Magic Mike Review
by Daniel Rester
Ever since sex, lies, and videotape (1989), prolific director Steven Soderbergh has shown the entertainment business that he is not one to shy away from “different” subjects in film. He also always shoots such subjects with a curious and creative eye. His latest, Magic Mike, is no exception.
Mike tells the story of the title character (played by Channing Tatum, whom the story is partially based on), a male stripper from Florida who dreams of becoming a furniture builder. As a carpenter during the day, Mike meets a down-on-his-luck young man named Adam (Alex Pettyfer). He soon takes Adam under his wing and shows him the ways of his nightlife.
As Adam becomes more and more involved with the male stripper world, Mike finds himself more wanting to leave it and try harder for his dream goal. He also starts to develop a romantic connection to Adam’s watchful sister, Brooke (Cody Horn), while Adam starts abusing his newfound wealth and lifestyle. In the midst of all of this is Dallas (Matthew McConaughey), the stripper club owner who wants to take the act to the next level.
On the surface level, Mike’s seemingly obvious target audience is just women who want eye candy. While there is plenty of male stripping, people just expecting this display the whole time may leave disappointed. However, others not expecting much besides male nudity may be unexpectedly satisfied. This is because Soderbergh raises the thin material by building a rich atmosphere, caring about his characters, and using plenty of tricks in order to maintain well-rounded (male and female) interest. Such a style takes a few detours away from the stripping at times.
While the film’s long length matched with the slim story isn’t fully justifiable story wise, Soderbergh manages to exude intrigue for the audience throughout. His setup of scenes both in and out of the club are impressive, with camera angles and editing even wowing occasionally in aiding the direction. Some shots are quick and mobile while others really settle and sink in (especially in the detailing of a drug overdose). There is also the beautiful and distinctive Soderbergh “yellow glow” applied to many of the outside shots, really bringing out some of the Florida locations.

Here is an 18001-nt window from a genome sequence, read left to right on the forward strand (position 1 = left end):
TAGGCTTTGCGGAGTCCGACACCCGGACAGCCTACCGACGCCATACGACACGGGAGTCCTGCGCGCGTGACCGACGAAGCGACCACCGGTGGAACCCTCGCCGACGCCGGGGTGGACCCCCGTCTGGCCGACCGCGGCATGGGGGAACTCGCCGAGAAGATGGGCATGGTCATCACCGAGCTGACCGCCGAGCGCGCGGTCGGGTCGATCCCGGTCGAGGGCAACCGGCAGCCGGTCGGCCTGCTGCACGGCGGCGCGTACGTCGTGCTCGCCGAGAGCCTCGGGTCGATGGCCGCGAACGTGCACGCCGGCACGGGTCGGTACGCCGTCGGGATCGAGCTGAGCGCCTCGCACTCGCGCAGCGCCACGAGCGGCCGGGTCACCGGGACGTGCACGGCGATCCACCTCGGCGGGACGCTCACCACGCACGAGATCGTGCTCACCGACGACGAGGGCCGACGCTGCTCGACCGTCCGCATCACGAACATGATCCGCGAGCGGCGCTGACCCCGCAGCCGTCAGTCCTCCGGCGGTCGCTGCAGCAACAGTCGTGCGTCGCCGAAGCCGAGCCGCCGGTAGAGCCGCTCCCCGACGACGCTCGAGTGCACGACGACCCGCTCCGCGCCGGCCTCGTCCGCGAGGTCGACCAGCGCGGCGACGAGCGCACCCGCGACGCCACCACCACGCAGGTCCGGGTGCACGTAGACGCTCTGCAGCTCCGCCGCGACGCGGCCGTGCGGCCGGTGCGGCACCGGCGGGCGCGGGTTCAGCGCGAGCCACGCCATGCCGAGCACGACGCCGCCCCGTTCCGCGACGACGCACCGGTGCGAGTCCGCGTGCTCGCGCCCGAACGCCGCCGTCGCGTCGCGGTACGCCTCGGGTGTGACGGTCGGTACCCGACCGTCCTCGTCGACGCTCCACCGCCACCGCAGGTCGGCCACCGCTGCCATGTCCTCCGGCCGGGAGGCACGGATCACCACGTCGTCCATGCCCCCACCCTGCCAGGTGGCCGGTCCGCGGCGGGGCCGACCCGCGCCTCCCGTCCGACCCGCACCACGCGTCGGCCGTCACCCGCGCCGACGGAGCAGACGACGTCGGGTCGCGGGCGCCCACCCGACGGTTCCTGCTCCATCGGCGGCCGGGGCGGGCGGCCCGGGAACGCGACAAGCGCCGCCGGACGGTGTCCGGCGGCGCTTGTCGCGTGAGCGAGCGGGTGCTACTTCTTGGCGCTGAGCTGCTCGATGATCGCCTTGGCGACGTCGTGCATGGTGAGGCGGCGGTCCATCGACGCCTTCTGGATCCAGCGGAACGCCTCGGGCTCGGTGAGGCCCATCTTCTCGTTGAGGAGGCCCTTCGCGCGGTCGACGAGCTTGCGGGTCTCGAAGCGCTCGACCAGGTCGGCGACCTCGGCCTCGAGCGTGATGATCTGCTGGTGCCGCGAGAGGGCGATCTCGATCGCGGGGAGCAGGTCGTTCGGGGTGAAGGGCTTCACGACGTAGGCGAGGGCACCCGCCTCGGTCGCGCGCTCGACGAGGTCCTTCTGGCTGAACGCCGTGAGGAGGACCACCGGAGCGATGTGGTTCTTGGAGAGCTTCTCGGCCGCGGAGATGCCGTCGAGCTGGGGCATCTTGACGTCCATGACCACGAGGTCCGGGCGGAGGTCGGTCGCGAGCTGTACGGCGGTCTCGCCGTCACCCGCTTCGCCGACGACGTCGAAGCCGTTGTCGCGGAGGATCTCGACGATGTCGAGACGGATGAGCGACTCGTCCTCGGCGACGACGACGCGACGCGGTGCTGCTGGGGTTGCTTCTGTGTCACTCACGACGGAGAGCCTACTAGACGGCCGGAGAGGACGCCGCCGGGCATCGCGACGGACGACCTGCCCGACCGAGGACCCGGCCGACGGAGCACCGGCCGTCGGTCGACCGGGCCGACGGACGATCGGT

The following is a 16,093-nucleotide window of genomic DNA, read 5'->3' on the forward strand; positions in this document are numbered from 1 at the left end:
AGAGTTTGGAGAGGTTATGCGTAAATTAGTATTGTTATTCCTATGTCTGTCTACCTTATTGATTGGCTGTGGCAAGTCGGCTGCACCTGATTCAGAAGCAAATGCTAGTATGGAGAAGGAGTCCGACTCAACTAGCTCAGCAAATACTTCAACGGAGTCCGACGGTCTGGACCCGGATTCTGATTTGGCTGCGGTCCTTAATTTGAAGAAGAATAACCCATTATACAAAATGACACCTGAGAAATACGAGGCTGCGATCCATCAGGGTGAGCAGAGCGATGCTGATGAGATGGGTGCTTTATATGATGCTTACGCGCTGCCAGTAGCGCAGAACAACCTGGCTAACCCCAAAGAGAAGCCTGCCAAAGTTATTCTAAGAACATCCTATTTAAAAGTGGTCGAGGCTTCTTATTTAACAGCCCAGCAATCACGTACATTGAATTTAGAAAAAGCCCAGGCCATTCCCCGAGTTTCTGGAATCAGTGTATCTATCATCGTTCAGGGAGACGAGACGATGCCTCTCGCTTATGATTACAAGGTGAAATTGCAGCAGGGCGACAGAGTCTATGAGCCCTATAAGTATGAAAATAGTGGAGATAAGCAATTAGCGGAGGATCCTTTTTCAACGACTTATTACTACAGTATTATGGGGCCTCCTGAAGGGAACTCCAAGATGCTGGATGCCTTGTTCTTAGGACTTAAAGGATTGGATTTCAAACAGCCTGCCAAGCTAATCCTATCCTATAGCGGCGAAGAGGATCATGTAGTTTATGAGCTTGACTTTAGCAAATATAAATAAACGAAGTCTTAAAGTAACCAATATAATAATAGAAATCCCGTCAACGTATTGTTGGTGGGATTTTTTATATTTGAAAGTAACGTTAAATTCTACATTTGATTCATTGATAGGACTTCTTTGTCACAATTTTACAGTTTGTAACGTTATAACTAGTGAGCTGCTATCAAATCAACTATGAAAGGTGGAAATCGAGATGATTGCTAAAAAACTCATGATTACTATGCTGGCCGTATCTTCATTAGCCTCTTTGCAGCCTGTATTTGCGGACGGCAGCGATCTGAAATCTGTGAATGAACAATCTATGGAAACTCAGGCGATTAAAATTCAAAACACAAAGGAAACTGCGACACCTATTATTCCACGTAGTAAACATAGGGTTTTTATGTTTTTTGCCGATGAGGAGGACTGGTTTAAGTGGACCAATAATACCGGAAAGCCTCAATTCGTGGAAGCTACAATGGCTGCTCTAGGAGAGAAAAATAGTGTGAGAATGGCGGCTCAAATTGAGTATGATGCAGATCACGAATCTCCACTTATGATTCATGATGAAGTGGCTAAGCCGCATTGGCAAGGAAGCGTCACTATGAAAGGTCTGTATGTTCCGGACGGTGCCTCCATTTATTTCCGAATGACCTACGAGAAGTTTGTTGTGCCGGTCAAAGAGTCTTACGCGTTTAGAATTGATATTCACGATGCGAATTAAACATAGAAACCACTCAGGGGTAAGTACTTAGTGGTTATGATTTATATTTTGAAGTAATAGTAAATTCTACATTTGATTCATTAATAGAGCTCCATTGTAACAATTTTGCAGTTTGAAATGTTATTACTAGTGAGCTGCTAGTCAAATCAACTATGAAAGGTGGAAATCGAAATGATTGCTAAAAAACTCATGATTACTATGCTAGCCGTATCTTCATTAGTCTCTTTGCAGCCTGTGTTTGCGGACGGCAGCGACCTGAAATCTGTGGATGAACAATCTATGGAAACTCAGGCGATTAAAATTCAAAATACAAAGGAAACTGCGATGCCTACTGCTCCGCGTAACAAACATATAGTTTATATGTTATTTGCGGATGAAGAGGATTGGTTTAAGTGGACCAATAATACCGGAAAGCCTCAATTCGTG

Soderbergh’s capturing also expertly brings out the various tones of the script in stronger ways than what they could have been. After a lighthearted (and hilarious) first act, Mike slowly descends into darkness for heavy drama that even stings toward the end. The director really does a fine job at alternating this emotional line while keeping it realistic-feeling to the characters and situations. Such exploration into the ups and downs of the unlikely career at hand make the film even more fascinating, and sort of make it like a Boogie Nights-lite.
For the most part, the acting of Mike is also really commendable. Tatum gives the performance of his career so far, bringing real heart and humanity to the character of Mike. Though the script makes Mike’s actions questionable at times, Tatum still manages to make the character likable all of the time. Pettyfer also turns in a fine performance as the ignorant and persuadable Adam, and he and Tatum share strong chemistry together as the lead characters.
Tatum and Pettyfer are surrounded by equally praiseworthy supporting players. Matt Bomer and Joe Manganiello are a lot of fun as two of the other strippers, though their characters do get pushed to the background after a bit. Horn and Olivia Munn, as two different love interests of Tatum’s character, don’t deliver as strongly as all of the male actors here but they are still pretty good. The standout in Mike, however, is McConaughey. His performance as Dallas is completely entertaining, with the actor bringing both charm and authoritarian strength as the strip club owning character.
After seeing that Mike goes beyond what it could have been, it is frustrating that it does not meet its potential greatness. This is because the movie has a few unshakeable faults. As mentioned before, the script is too basic altogether to fit with the film’s length and Bomer and Manganiello are merely pushed to the side after a while. Also, Horn is an okay actress, but she often comes across as either dull or sour when it comes to her character. Her and Munn’s characters’ relationships with Mike also come across as strange and not fully believable. And finally, Mike ends on a weak and unsatisfying note that really lessens the impact the film could have had.
Such flaws and annoyances aside, Mike is still an arresting and entertaining film. Soderbergh and most of the cast are very skillful here — and deserve the attention of more audience members than just women looking for beefcakes. Mike is likely to be disregarded by many skeptical viewers, but the people who give it a chance may be pleasantly surprised by the quality the filmmakers bring to the table.
Rating: 3 out of 4 stars.